Salt River Project releases rescued herons at Roosevelt Dam

The three-month-old herons were rescued from the top of Roosevelt Dam by SRP employee Chris Cliburn

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Salt River Project and Liberty Wildlife released two rescued, great blue herons to the wild Tuesday morning. The three-month-old herons were rescued from the top of Roosevelt Dam by SRP employee Chris Cliburn.

Last spring, Cliburn found a nest with three eggs on top of a stilling well he uses every day to measure the lake levels.

“The birds built their nest right in the middle of a busy area for us. At least once a day, one or two operators would have to come to that area to take lake measurements,” said Cliburn, operations specialist at Roosevelt Dam.

Great blue herons are native to Arizona and often found at SRP reservoirs including Roosevelt Lake. The Migratory Bird Treaty Act protects the birds and their nests. They are colonial nesters and tend to build their nests close to other herons.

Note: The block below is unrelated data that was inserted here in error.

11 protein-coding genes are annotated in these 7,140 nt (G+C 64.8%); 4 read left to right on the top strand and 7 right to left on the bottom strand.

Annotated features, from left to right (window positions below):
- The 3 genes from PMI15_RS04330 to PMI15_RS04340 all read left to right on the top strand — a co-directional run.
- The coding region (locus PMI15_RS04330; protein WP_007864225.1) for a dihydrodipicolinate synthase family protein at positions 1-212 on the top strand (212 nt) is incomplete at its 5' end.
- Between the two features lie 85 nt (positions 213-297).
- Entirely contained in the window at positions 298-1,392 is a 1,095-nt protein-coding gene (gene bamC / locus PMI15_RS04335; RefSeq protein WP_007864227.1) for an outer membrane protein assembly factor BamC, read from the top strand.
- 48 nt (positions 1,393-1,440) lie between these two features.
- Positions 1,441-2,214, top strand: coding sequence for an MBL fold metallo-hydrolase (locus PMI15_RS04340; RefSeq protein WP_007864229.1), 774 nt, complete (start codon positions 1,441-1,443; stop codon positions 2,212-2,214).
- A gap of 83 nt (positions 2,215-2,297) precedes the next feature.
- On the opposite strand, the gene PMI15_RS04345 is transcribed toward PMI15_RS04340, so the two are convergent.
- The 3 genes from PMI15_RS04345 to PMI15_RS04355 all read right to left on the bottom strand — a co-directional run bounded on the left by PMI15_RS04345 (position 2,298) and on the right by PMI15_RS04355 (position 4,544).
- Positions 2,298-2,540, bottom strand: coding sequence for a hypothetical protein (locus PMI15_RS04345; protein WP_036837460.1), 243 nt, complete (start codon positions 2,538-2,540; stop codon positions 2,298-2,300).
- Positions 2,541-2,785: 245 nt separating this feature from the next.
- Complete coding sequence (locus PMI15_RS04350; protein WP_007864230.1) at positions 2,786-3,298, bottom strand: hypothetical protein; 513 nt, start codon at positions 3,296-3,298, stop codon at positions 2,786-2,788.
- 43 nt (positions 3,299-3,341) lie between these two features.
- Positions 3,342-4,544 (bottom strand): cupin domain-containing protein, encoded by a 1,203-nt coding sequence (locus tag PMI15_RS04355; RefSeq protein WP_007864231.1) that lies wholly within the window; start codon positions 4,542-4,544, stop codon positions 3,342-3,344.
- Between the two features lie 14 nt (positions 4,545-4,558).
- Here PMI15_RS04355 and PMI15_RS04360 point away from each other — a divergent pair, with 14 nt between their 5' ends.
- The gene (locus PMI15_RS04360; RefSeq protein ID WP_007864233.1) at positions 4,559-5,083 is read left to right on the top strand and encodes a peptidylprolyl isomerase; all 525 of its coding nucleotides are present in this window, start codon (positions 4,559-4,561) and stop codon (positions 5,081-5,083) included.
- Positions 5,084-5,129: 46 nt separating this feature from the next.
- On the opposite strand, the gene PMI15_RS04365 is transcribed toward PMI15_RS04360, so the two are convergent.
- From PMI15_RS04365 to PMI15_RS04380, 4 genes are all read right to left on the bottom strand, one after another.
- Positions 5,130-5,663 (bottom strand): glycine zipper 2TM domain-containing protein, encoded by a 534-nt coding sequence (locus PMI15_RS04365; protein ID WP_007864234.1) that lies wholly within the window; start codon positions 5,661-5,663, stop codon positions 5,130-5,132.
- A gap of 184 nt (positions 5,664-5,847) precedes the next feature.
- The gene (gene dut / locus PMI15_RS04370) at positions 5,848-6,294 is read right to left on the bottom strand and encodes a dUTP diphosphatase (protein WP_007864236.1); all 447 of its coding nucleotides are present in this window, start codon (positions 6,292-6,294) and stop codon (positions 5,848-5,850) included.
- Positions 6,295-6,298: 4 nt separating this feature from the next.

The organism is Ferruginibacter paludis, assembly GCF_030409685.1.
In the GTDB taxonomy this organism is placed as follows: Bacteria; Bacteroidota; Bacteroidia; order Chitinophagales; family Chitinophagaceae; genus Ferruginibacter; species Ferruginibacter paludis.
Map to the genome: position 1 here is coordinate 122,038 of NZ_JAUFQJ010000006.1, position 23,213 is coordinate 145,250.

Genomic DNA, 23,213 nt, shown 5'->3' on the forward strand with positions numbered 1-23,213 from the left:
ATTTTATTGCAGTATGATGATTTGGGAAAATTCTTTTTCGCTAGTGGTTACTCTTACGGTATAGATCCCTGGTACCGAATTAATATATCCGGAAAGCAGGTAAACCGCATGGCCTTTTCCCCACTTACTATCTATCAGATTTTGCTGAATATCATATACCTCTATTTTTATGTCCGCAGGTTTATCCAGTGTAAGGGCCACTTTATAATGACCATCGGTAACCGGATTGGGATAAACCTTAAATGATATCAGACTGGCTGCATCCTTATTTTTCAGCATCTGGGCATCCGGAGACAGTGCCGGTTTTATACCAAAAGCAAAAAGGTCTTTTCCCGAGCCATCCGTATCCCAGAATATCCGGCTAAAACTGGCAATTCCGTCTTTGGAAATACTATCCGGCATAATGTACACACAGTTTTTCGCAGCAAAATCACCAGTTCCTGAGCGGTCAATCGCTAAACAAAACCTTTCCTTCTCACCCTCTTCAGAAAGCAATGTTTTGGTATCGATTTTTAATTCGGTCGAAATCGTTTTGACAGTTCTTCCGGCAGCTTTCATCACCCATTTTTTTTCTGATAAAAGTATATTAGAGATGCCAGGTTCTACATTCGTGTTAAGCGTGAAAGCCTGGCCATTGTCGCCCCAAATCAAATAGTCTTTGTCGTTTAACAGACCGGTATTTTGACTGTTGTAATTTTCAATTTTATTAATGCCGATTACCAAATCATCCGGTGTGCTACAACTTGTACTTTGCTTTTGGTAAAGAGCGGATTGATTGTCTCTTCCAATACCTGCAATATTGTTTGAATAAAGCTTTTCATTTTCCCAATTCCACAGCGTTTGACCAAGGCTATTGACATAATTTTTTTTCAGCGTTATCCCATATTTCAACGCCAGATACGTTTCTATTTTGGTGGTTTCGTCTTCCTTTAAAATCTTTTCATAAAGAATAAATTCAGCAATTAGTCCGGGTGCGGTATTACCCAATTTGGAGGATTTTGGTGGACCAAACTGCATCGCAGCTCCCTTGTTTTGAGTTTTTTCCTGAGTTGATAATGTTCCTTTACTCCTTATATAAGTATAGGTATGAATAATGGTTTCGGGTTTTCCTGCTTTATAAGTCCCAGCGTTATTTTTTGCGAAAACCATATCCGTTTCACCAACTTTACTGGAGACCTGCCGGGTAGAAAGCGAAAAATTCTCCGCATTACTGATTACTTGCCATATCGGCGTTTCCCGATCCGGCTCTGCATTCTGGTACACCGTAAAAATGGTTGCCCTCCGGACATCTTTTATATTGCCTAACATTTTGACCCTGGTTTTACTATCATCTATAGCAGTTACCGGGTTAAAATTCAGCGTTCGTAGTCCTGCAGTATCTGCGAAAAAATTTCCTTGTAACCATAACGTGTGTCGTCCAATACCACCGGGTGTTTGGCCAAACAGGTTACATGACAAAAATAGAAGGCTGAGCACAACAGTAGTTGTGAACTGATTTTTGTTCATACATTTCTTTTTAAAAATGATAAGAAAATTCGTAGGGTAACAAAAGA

With the nest in the way, Cliburn called on SRP avian expert Lesly Swanson for advice on moving the nest. Swanson contacted the US Fish and Wildlife Service to determine how SRP should address the nest.

SRP then worked with Liberty Wildlife to evaluate their options at Roosevelt Dam. Liberty Wildlife and SRP quickly determined that there was no safe location where the nest could be moved. Therefore, Liberty Wildlife took possession of the eggs and nest.

“In our regular day-to-day operations, we often encounter birds and in some instances we may have to move a nest to ensure the well-being of the birds and the delivery of safe, reliable water and power. SRP works closely with Liberty Wildlife to address wildlife needs at SRP facilities,” said Lesly Swanson, senior environmental scientist in SRP’s biological and cultural resources group.

Swanson’s group ensures that SRP is in compliance with federal and state environmental and cultural resources policies and regulations.

The surviving two herons, who Cliburn named Monique and Unique, were released Tuesday morning at the base of the dam and now have a good chance of surviving, said Laura Hackett, a Liberty Wildlife volunteer.

“This is a really great outcome,” Hackett said. “They seem really comfortable like they are going to be able to adapt really well. I expect great things.”

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